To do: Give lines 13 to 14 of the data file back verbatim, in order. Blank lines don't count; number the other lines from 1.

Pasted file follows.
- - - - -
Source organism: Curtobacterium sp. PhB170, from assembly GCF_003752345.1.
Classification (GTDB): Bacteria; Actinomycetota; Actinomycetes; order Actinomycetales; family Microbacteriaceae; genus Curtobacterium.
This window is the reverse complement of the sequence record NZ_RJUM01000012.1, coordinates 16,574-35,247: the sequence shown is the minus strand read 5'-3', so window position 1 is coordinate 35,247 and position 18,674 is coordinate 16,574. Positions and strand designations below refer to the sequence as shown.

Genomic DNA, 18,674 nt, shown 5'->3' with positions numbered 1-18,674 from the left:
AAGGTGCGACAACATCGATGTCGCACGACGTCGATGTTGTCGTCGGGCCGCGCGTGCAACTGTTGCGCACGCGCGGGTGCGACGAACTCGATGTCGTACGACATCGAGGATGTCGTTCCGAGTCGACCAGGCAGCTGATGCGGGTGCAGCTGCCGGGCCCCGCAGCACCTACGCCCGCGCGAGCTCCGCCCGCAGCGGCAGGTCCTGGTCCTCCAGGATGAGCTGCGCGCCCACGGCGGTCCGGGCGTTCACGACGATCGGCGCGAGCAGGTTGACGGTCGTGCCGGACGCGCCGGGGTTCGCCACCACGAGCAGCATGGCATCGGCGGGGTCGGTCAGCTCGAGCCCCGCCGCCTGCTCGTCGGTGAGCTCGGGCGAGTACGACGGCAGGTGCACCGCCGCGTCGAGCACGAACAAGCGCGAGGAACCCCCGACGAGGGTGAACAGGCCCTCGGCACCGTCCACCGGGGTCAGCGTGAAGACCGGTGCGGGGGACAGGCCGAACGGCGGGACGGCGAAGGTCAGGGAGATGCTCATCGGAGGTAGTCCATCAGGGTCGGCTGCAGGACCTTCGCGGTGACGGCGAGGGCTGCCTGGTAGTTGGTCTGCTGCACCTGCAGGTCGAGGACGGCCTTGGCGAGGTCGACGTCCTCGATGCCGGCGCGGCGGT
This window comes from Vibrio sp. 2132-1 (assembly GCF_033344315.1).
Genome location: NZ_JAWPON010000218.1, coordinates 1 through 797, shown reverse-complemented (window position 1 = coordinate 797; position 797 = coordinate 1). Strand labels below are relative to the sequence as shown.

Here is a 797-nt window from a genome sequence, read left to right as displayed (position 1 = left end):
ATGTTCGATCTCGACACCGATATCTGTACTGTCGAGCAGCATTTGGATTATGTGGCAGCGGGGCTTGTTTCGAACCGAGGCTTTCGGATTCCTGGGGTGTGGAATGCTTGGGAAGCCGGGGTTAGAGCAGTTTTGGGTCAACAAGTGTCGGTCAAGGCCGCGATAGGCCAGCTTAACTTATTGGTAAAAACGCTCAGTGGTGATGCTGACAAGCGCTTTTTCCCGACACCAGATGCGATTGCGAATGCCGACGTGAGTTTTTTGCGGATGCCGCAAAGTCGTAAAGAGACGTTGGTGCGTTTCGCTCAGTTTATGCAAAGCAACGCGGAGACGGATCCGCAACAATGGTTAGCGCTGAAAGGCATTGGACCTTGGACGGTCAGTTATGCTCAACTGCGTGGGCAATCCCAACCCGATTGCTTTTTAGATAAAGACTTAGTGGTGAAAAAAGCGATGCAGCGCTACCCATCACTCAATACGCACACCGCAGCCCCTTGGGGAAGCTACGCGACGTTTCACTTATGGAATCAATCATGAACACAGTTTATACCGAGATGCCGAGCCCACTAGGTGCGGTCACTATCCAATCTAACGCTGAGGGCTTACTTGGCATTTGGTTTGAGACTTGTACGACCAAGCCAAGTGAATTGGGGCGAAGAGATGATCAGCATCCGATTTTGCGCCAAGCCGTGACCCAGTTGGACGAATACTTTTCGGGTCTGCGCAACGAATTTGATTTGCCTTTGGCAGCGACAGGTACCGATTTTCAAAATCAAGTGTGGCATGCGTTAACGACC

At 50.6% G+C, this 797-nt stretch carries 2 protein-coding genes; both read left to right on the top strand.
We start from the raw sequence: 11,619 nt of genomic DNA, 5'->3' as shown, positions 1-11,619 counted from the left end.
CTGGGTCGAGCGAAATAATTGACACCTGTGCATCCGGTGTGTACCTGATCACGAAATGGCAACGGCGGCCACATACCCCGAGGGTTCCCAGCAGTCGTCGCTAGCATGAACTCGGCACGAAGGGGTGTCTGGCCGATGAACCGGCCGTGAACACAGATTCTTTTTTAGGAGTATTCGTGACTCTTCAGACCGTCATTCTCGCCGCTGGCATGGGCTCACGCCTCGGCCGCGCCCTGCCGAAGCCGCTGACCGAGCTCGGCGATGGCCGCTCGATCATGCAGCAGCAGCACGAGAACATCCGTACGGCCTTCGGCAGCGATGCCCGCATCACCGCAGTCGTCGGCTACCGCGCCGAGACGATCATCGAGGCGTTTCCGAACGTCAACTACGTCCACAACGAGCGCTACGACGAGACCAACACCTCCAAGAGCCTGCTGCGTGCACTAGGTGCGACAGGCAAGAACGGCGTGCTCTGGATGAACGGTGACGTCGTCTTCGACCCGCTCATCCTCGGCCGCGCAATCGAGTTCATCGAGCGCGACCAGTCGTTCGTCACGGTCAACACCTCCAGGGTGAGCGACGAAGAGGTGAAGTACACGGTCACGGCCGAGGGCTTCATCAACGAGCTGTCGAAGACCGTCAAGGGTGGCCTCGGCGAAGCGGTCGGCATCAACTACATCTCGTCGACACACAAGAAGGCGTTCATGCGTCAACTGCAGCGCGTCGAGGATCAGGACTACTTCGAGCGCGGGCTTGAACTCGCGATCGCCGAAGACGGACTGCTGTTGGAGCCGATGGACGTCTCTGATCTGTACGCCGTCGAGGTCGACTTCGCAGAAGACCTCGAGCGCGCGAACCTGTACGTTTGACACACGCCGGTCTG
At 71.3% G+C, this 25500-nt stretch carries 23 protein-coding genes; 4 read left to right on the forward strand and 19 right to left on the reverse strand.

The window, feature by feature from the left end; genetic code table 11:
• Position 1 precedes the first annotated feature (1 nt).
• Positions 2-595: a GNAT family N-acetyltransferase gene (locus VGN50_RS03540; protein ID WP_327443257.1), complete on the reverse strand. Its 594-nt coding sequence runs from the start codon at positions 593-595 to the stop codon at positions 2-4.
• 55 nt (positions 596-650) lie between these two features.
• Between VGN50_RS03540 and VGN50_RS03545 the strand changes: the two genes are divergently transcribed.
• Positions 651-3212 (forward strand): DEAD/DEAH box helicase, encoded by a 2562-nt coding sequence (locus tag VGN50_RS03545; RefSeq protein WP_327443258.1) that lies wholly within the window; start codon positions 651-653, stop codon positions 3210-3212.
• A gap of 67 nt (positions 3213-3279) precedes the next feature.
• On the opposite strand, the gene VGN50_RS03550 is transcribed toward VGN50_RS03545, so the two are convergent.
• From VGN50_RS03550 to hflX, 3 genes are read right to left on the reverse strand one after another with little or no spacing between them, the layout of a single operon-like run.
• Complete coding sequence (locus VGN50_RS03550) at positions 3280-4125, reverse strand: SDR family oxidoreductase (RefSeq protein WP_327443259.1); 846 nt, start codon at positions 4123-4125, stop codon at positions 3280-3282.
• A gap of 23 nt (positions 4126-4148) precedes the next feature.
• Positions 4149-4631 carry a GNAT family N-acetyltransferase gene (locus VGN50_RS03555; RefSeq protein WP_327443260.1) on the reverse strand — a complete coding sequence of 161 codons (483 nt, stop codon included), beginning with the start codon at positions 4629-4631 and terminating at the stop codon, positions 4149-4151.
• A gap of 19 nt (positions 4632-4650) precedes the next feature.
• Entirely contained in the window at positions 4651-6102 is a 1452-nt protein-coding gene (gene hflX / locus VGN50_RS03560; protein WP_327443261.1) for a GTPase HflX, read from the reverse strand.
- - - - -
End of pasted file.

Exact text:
At 71.3% G+C, this 25500-nt stretch carries 23 protein-coding genes; 4 read left to right on the forward strand and 19 right to left on the reverse strand.

The window, feature by feature from the left end; genetic code table 11: